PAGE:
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Recently, I was able to observe a co worker exerting real violence on software tools that he was using for completely unintended purposes. Why, because he was familiar with them. And that is when I realized even more clearly through that example that excessive degrees of knowledge and familiarity can represent an important obstacle in an age where we can and must upgrade our knowledge, rapidly at an increasing at the jolting pace. My name is David Orban, and this is the context. Unlearning can be as important as the ability to learn. When the pace of technological change, provides everyone with increased abilities to collaborate, to communicate, to assign and deploy resources in order to solve our challenges. When it was the case that the space was very low, or almost imperceptible. Then we could actually achieve status by perfecting and maintaining our position around mastering a set of tools a set of practices. And then the incentive was not ever to move beyond. However, even though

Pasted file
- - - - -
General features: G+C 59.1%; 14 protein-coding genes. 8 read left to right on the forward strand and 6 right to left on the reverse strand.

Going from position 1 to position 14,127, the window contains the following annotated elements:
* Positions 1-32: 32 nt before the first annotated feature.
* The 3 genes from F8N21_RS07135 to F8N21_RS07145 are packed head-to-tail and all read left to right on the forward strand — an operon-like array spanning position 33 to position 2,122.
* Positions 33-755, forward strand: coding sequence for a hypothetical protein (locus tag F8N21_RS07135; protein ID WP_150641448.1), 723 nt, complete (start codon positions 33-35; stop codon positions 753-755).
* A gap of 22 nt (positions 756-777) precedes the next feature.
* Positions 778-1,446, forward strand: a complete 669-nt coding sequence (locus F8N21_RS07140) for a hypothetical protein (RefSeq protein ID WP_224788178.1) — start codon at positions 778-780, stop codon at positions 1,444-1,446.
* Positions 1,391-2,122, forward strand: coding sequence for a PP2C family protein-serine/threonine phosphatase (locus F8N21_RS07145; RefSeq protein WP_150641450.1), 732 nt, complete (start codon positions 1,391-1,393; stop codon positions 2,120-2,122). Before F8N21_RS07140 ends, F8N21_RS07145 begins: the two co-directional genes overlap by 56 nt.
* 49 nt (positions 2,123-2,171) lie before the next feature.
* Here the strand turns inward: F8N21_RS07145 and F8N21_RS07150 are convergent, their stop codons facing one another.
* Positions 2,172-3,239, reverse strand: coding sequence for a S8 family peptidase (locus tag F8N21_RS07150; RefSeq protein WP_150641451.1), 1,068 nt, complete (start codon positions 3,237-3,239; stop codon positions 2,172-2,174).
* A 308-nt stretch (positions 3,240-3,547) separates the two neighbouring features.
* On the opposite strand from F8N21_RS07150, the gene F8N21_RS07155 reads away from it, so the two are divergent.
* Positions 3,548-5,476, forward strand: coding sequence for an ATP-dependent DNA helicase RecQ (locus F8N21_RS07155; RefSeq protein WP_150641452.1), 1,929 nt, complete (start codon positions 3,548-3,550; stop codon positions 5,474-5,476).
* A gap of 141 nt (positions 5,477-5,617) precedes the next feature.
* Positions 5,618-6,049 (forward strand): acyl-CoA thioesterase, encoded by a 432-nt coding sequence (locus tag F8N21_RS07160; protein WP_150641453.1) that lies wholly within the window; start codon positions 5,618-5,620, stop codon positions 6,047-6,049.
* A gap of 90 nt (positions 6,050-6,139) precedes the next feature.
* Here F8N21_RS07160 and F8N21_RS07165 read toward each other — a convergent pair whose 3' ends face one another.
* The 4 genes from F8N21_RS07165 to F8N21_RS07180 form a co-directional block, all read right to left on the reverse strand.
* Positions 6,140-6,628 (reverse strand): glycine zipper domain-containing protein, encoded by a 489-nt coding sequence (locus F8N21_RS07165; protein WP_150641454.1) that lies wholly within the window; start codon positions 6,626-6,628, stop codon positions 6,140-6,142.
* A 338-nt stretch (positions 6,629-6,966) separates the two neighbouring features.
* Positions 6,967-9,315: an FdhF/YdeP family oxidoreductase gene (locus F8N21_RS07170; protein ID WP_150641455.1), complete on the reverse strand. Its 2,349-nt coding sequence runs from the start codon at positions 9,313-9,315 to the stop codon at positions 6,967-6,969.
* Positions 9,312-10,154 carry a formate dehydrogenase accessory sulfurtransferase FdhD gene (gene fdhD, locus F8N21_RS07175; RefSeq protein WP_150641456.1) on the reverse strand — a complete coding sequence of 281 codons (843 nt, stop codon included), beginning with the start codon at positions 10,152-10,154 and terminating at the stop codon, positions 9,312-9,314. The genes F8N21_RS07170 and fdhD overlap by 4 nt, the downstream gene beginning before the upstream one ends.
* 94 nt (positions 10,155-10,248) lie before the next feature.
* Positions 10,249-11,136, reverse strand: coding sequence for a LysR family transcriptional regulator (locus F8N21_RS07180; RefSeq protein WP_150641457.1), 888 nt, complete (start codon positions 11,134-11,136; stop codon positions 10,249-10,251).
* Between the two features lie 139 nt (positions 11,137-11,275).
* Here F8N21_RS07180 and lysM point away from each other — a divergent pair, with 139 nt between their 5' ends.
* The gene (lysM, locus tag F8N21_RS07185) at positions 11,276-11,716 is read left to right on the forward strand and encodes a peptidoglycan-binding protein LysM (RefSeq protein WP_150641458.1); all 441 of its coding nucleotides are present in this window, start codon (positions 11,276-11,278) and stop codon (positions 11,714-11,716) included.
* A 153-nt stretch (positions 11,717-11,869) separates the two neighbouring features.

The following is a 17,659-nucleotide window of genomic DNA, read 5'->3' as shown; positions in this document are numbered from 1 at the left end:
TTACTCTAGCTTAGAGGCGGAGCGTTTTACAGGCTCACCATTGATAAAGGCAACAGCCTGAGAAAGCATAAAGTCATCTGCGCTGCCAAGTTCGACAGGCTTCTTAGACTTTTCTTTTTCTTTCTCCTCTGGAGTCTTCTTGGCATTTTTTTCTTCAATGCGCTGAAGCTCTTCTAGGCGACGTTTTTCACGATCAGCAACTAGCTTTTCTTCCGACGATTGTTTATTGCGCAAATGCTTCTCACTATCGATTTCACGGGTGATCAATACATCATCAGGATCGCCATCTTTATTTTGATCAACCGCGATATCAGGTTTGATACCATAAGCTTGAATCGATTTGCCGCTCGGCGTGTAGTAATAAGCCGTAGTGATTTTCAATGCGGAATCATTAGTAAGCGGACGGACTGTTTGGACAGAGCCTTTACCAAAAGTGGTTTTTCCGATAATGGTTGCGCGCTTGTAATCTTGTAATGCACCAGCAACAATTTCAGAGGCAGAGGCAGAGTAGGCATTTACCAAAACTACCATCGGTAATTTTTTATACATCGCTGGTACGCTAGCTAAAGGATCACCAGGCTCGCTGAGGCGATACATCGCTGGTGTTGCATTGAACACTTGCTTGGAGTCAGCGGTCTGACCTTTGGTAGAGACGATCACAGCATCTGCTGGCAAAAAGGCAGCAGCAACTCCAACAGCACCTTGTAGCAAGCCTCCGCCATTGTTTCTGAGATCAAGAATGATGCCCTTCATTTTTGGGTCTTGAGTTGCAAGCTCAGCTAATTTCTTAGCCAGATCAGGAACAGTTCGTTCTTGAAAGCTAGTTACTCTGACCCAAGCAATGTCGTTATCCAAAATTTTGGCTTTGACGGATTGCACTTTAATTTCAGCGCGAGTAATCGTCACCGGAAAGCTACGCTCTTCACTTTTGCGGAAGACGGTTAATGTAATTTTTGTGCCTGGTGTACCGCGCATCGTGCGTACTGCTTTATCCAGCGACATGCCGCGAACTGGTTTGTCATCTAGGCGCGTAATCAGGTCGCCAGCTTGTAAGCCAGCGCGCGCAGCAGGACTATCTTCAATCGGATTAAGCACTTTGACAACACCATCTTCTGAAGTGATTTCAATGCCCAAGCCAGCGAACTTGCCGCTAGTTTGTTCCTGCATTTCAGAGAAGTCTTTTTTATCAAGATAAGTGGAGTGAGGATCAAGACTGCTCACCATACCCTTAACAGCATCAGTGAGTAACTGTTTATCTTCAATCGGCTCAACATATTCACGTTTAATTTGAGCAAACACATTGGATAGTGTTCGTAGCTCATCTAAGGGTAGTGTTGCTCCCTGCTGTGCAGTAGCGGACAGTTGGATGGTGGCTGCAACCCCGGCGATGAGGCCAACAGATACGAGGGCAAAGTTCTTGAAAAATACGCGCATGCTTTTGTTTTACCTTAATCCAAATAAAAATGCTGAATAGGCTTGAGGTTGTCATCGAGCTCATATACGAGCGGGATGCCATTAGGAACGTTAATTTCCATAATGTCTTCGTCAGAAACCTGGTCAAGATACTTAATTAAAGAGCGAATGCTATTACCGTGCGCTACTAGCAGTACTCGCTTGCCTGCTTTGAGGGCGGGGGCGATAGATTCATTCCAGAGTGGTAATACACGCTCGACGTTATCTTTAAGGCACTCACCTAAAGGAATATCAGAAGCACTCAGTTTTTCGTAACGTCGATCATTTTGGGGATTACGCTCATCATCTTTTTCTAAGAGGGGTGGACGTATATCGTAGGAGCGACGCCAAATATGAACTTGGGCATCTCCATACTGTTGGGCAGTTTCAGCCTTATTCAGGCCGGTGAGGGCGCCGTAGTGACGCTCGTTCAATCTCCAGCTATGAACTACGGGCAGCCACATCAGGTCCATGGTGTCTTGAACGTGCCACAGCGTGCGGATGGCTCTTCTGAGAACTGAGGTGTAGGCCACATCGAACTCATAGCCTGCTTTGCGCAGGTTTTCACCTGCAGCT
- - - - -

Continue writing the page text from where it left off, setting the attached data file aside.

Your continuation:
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in many organizations, whether businesses or academia or government. This kind of mentality is probably still predominant. We are now in an age where that attitude is absolutely counter productive. We can, of course, achieve a certain degree of mastery of the tools and the methods and the processes that we are using, and spread that mastery in our teams, but the ROI the return on the investment of increasing that mastery above a certain level, is negative. And the threshold, within which it becomes negative, is possibly lowering. What this means is that as soon as we arrive to a given level of mastery of the tools and methodologies and processes, rather than investing our effort in increasing that level. We should start looking around, comparing the features and the benefits of the tools and methods with the features and benefits of alternatives, asking ourselves is what we are doing fit for purpose. The reason is because very likely. By the time we are asking ourselves that question,